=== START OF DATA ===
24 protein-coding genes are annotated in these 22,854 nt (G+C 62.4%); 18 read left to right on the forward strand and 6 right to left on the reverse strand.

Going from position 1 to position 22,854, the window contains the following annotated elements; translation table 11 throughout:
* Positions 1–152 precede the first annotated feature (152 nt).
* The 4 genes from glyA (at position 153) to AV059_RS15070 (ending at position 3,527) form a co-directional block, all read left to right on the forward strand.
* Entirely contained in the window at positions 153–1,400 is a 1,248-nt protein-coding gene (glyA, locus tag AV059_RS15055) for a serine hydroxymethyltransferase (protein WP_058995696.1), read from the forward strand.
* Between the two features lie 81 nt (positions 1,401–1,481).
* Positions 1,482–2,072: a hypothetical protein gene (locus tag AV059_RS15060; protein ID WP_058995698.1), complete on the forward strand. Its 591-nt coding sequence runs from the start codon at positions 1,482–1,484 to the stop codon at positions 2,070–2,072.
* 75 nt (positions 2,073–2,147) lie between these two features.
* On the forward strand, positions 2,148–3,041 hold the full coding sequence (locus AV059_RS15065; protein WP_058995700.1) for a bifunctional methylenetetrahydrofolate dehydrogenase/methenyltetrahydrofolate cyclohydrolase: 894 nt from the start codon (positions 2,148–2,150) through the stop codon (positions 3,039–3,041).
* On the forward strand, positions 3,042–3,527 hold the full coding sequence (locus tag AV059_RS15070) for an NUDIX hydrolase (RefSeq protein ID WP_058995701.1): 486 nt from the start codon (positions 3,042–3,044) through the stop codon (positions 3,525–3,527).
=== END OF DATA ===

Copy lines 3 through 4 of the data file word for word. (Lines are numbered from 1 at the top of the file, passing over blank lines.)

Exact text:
* Positions 1–152 precede the first annotated feature (152 nt).
* The 4 genes from glyA (at position 153) to AV059_RS15070 (ending at position 3,527) form a co-directional block, all read left to right on the forward strand.